The payment terms under the subcontract also reflect local market practice, since 'pay when paid' terms are market practice in the region. In the UAE, such practice is supported by article 891 of the Civil Transactions Code, which restricts claims from being made against an employer by any subcontractors unless such a right was assigned to them by the main contractor. This is very different from the position in the UK, where such practice is prohibited under the Construction Act.
Over the past 20 years, construction in the UAE has grown rapidly. The adoption of FIDIC standardisation of contraction contracts, along with the more recent development of a more standardised approach to procurement - exemplified by the new 'In Country Value' scheme in Abu Dhabi - has shifted the approach to projects initiated by government entities. The focus is now a more structured and uniform one which reflects best practices and standards, simplifies the tender assessment process and supports local businesses, ultimately increasing the ease of doing business and attracting further investment into the region.
Since the Abu Dhabi government already uses its own bespoke licensed FIDIC forms, the adoption of the Red Book and Yellow Book Subcontracts seems like a natural next step.
Similarly, there has as yet been no indication of a widespread use of the Yellow Book Subcontract in Asia. Again, this has more to do with the fact that this form has only just been recently launched than its suitability for the Asian market: in fact, we can anticipate increased usage of the FIDIC standard forms generally, including the new subcontract, on the back of 'Belt and Road Initiative' (BRI) projects and other Chinese-led international investment projects.
The Yellow Book Subcontract was released at a time when FIDIC was starting to make headway within the Chinese construction industry.
The Yellow Book Subcontract was released at a time when FIDIC was starting to make headway within the Chinese construction industry, as evidenced by the memoranda of understanding signed over the past 18 months between FIDIC and the China International Contractors Association (CHINCA) and the China Association of International Engineering Consultants (CAIEC) to promote collaboration and the use of FIDIC, particularly in the context of BRI projects.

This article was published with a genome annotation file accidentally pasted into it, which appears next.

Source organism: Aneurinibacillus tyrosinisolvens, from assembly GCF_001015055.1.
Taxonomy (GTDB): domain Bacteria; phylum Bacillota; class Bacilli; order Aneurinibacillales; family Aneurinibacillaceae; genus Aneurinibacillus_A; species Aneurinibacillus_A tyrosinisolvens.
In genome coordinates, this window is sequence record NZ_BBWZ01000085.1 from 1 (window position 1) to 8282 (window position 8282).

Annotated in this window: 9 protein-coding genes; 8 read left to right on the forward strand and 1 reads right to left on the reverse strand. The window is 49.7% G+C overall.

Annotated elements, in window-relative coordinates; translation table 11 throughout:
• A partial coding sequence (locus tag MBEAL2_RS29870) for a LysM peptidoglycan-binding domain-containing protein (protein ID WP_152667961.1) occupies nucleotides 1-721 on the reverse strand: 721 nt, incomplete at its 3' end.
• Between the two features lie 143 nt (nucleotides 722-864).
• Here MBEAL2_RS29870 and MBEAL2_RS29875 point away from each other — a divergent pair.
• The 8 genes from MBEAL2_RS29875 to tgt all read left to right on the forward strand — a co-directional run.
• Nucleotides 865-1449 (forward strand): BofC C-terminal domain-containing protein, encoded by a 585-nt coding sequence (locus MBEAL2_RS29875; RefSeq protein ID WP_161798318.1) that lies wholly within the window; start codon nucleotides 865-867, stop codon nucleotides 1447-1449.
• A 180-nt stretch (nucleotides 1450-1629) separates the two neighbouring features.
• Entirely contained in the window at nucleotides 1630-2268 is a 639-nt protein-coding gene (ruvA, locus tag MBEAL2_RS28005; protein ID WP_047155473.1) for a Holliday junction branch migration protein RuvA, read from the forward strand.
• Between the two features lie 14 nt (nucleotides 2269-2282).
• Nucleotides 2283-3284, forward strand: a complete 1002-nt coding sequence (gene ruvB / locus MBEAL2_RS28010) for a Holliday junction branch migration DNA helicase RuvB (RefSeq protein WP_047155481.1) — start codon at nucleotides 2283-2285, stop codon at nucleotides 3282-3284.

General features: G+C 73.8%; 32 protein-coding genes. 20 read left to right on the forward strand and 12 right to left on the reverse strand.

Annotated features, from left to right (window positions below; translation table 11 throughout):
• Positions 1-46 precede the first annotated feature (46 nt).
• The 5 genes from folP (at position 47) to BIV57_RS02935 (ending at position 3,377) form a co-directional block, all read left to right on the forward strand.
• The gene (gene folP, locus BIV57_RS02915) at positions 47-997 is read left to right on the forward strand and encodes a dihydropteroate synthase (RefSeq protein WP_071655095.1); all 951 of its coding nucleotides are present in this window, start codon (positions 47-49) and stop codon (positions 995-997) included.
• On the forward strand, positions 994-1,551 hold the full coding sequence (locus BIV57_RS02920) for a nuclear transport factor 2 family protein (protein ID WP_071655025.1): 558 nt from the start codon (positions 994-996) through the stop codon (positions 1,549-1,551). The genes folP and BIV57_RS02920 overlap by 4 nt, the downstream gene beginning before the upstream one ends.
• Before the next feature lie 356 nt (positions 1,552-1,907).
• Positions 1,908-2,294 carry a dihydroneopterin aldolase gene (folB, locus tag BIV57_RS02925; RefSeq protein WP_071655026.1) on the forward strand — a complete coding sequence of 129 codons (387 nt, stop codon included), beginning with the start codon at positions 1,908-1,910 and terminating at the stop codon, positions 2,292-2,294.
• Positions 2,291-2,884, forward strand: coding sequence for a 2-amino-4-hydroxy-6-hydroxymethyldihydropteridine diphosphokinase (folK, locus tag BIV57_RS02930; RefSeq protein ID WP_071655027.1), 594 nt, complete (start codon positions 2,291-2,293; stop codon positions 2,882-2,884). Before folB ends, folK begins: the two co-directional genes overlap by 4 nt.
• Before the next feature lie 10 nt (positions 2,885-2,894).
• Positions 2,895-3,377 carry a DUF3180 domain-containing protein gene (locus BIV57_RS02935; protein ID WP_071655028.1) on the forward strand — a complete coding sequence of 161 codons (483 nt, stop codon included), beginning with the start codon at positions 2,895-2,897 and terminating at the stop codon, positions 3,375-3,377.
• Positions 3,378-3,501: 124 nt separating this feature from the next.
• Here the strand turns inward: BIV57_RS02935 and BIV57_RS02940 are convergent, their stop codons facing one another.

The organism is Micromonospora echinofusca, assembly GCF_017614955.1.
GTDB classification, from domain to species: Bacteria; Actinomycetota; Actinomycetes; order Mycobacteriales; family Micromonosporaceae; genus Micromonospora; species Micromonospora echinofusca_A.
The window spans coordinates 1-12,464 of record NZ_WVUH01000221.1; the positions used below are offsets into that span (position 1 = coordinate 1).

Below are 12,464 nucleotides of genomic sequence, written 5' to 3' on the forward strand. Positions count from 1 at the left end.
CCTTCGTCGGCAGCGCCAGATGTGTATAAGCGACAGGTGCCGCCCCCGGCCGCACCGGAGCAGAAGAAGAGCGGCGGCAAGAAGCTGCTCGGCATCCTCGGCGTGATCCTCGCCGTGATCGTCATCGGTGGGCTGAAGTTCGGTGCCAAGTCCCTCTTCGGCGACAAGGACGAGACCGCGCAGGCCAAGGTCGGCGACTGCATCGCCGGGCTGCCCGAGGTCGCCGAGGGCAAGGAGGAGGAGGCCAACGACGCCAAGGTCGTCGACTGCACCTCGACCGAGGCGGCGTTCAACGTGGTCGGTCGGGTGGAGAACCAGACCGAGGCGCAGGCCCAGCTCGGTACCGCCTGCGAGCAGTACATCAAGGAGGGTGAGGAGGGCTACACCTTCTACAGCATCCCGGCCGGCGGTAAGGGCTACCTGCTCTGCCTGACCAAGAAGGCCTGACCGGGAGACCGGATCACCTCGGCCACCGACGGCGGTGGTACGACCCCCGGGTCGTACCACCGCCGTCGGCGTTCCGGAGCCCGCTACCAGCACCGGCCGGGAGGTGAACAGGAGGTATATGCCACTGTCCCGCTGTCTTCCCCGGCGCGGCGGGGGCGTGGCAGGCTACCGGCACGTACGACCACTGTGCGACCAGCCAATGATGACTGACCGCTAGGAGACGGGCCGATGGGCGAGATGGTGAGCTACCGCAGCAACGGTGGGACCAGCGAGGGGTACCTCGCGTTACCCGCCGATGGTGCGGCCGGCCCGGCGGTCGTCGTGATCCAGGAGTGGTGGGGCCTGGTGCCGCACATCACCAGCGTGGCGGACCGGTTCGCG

Last year, FIDIC was endorsed by the Asian Infrastructure Investment Bank (AIIB) – a major development that will see the international funding organisation include the use of nine FIDIC standard contracts for the next five years.
FIDIC enjoys a strong reputation in the African market. The suite is used extensively across a broad range of projects including energy and infrastructure projects in common law, civil code and sharia law jurisdictions. The FIDIC First Edition 1999 is still widely used and it therefore makes sense to have a Red and now Yellow First Edition 1999 subcontract
As many projects in Africa are funded by development banks, we expect to see FIDIC used even more
The Yellow Book Subcontract is of course new, and not yet used in our experience. The Red Book has been used, but perhaps not as extensively as we would have liked.
Subcontracting across Africa is extensive and very often undertaken due to local market conditions and requirements. It is typically undertaken on back to back arrangements and on the basis of loose letters of appointment or loose conditions that do not deal with the complexities of the contractor-subcontractor relationship and which very often requires a more granular approach than the main contract.
As many projects in Africa are funded by development banks and financial institutions (DFIs), we expect to see FIDIC used even more. Subcontractor relationships, particularly local content subcontractor relationships, would in our view be better served with greater risk allocation clarity by the FIDIC subcontract form given the variable commercial sophistication of supply chains in the region.
Given that future DFI-driven use of FIDIC in Africa is likely to be based on the FIDIC Second Edition 2017, there would of course be an advantage to having a 2017 edition subcontract available sooner rather than later. It would be a pity to lose a valuable opportunity to promote the use of the FIDIC subcontract form.
08 May 2012
16 Feb 2018